JAMMU & KASHMIR
Three Main Regions: Jammu, Kashmir & Ladakh
Languages Spoken: Dogri, Kashmiri, Hindi & Ladakhi
Best Time To Visit: Jammu - October To February
and Kashmir are really three regions: the foothill plains of
Jammu; the lakes
and blue valleys of Kashmir rising to alpine passes, the high altitude
plains and starkly beautiful mountains of
Ladakh, which lies
beyond those passes. It's enough to move one to poetry.
Kashmir's summer capital and Jammu, the winter capital.
One of Kashmir's greatest attractions are the Dal Lake houseboats. The Mughal Gardens of Srinagar is another tourist haunt. Pahalgam, Gulmarg, near Srinagar are picturesque towns, the first a by-route to Amarnath, the second a premier skiing resort. The famous Shankaracharya temple is perched high on top of the valley. Jammu is a templed town. Ladakh, the land of high passes, draws tourists to its Hemis Gompa, Stok Palace and Museum.
The People: The majority are Muslims living in the Kashmir valley; culturally and ethnically, the closest links are with peoples in the northwestern highlands of the Gilgit district in the Pakistani sector. While Hindus dominate the Jammu region and Ladakh is majorly influenced by the Trans-Himalayan Buddhism.The Kashmiri language is influenced by Sanskrit and belongs to the Dardic branch of Indo-Aryan languages also spoken by the hill tribes of Gilgit. The great majority of the population resides in the lower reaches of the Vale. Sringar, Jammu and Kashmir's largest city, is located on the Jhelum River.
Capital: Srinagar, the capital, has a distinctly Central Asian look. It stands on the Dal Lake ( most of the more modern houseboats are located here) and the picturesque Jhelum River. Srinagar is also considered to be a small-sized Lake District. The massive Dal Lake, near the city and Nagin, the 'Jewel in the ring', a smaller lake, to the north, is dotted with water lilies. The lakes are mobile shops of moving shikaras. The old city has a labyrinth of alleyways and mosques.
Culture: The ancient caves and temples of Kashmir, reveal a strong link with Indian culture at the beginning of the Christian Era. At one time the classical dances of the south are believed to have been practised. These arts survived only in folk forms and were performed principally at marriage ceremonies. The popular hafiza dance performed by Kashmiri women to the accompaniment of sufiana kalam was later replaced by the bacha nagma, performed by young boys dressed like women. The bhand jashna ("festival of clowns"), a 300- to 400-year-old genre of Kashmiri folk theatre performed in village squares, satirizes social situations through dance, music and clowning.
Occupation: The majority of the population is engaged in agriculture with rice, being the staple crop. Many temperate fruits and vegetables are grown in areas adjacent to urban markets. Kashmir is the sole producer of saffron in the Indian subcontinent. Cultivation in Ladakh is restricted to the Indus, Shyok, and Suru river valleys. Cattle breeding is a vital feature of the economy; the Kashmir goat provides cashmere or pashmina for the production of fine textiles.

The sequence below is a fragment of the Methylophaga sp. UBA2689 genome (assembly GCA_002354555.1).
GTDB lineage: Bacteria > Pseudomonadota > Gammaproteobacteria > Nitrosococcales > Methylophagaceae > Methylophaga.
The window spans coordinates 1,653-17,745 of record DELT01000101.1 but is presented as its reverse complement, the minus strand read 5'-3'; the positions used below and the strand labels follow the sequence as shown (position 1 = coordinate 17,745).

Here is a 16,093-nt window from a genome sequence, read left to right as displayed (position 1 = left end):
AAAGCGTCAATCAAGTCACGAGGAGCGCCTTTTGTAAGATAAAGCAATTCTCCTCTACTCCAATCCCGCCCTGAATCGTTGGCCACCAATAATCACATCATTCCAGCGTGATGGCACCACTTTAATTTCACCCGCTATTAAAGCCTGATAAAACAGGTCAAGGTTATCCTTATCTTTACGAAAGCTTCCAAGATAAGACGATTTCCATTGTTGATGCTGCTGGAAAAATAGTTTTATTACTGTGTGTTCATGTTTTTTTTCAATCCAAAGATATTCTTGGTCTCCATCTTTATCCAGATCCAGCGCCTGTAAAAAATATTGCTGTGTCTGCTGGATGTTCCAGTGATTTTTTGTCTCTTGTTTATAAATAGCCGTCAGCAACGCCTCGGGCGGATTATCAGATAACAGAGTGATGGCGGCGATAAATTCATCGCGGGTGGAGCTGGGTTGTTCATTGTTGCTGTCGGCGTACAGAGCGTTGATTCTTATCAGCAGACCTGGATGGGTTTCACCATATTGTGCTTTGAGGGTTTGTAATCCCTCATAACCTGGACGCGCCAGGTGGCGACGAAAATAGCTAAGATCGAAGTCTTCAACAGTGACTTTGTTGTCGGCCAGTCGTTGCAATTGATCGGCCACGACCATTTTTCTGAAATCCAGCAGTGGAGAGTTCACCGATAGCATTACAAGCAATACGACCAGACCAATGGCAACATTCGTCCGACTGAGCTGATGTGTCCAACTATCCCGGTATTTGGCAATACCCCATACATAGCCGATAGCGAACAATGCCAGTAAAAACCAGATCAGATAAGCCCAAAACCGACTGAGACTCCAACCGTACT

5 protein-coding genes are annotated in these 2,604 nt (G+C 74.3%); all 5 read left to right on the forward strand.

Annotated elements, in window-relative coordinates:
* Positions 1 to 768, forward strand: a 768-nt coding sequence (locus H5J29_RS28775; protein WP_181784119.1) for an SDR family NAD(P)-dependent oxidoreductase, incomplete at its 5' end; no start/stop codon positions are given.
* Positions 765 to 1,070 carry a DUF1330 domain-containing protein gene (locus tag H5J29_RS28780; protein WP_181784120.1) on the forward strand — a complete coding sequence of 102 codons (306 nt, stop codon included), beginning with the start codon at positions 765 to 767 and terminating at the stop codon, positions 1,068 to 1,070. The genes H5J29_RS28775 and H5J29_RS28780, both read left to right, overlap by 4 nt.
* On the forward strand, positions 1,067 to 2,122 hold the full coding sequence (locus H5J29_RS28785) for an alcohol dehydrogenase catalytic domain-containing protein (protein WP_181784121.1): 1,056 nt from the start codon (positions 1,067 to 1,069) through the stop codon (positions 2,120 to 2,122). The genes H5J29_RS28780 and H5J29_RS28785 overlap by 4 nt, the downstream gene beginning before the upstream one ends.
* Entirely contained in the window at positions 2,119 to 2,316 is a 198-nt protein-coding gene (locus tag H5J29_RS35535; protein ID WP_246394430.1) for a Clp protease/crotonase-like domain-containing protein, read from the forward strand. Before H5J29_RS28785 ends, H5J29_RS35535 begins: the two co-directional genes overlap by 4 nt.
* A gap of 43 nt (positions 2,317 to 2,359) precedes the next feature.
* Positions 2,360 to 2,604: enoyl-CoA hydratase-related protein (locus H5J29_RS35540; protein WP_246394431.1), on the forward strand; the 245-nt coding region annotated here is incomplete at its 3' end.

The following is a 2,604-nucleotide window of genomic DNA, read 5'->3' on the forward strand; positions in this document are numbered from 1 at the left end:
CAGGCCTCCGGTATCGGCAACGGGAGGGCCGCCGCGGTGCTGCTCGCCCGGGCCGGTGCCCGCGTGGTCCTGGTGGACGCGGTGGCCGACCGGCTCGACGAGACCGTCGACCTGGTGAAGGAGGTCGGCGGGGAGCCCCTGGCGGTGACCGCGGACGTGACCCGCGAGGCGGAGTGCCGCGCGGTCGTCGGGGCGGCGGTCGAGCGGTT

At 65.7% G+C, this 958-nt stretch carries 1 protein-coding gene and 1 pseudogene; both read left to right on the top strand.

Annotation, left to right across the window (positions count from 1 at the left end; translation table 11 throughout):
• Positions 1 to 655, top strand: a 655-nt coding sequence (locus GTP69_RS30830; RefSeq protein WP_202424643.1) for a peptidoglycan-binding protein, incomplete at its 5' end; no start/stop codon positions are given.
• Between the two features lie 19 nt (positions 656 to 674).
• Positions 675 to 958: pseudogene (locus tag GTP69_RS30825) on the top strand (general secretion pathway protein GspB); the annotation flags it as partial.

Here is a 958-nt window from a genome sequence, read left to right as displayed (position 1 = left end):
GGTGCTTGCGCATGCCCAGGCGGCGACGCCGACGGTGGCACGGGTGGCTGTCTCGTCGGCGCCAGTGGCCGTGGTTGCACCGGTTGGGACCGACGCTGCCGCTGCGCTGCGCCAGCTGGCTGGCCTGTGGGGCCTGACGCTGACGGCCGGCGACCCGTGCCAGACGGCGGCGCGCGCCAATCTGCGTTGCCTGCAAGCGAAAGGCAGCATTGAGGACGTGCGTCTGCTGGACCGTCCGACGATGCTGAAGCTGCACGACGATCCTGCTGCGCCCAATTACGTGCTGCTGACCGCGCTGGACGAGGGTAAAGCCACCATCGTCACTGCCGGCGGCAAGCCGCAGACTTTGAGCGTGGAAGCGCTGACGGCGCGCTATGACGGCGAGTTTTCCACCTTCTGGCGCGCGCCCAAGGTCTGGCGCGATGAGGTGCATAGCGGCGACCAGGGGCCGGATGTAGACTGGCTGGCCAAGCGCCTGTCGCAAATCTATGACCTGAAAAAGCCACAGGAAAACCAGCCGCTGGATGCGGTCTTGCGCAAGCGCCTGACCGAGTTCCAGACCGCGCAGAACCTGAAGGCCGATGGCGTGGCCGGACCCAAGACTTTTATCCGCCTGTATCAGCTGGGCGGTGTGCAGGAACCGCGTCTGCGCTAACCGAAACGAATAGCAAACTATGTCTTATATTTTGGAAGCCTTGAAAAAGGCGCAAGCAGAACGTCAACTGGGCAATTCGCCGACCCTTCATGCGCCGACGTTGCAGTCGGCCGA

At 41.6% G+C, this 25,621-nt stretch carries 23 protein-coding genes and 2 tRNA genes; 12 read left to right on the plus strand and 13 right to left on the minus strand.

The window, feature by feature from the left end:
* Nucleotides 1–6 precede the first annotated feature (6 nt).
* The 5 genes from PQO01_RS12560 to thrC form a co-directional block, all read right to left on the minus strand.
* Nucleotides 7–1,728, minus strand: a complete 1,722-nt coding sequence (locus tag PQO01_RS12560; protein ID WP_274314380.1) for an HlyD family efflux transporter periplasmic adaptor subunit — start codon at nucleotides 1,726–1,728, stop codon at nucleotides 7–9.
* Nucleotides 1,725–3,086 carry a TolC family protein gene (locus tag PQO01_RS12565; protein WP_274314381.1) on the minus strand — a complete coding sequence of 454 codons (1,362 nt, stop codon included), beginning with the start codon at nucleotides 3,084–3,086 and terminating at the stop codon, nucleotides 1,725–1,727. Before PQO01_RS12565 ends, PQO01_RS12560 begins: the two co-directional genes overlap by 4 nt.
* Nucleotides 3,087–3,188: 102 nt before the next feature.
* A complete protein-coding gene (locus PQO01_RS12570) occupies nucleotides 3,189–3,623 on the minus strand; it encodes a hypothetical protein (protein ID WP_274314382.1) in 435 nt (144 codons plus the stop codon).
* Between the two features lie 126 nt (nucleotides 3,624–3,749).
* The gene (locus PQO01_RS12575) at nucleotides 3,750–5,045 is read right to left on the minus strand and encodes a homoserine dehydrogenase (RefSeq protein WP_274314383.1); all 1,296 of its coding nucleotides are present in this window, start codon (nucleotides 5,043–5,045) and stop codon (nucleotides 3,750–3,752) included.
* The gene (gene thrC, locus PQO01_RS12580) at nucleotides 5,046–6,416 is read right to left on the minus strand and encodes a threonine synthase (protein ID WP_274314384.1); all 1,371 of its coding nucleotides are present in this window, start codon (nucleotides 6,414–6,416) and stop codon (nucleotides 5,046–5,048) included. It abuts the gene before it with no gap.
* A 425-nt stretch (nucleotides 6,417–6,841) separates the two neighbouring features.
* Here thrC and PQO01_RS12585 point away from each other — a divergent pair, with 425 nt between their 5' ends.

Handicrafts: Srinagar possesses many specialized agricultural markets, retail shopping centres, and associated industries. The industries have developed from rural crafts and include handloom weaving of local silk, cotton, and wool, carpet weaving, wood carving, and leatherwork. Such industries, together with silverwork and copperwork and jewelry, were stimulated by the presence of the royal court and the tourist trade but also owe something to the important position achieved by Srinagar in west Himalayan trade.
CLIMATE: The climate is one of opposites: while in summer time the heat builds upto breaking point in the foothills, people of Ladakh and Kashmir wait for the snow to melt.on the high passes. From October onwards, Jammu becomes a much more pleasant destination. However, the best time to enjoy vale of Kashmir and the adventures of Ladakh region is between the months of May and September.
Population: 9 million
Festivals: Jammu celebrates Lohri and Baisakhi in February. Every year a 3-day Jammu Crafts Mela is also organised during Baisakhi at the picturesque Mansar Lake, 60-km from Jammu. Bahu Mela, a major festival of Jammu region is held at the Kali temple in Bahu Fort, twice a year during March-April and September-October. In Srinagar, besides Id other important muslim festivals are Urs at Khaneka in downtown Srinagar and Urs at Chrar-e-Sharif. The annual Ladakh festival is held in September; the Hemis Festival features chaams performed by the monks in elaborate masks.
Tourist Reception center - J&K Department of Tourism, Vir Marg, Jammu
Tourist Office - J&K Department Of Tourism, National Airport, Jammu
Tourist Office - J&K Department Of Tourism, Railway Station, Jammu.
The Director Tourism - J&K Government Tourist Reception Center, Srinagar, .
Jammu And Kashmir Tourist Office - 201-203, Kanishka Shopping Plaza, 19 Ashoka Road, New Delhi - 110 001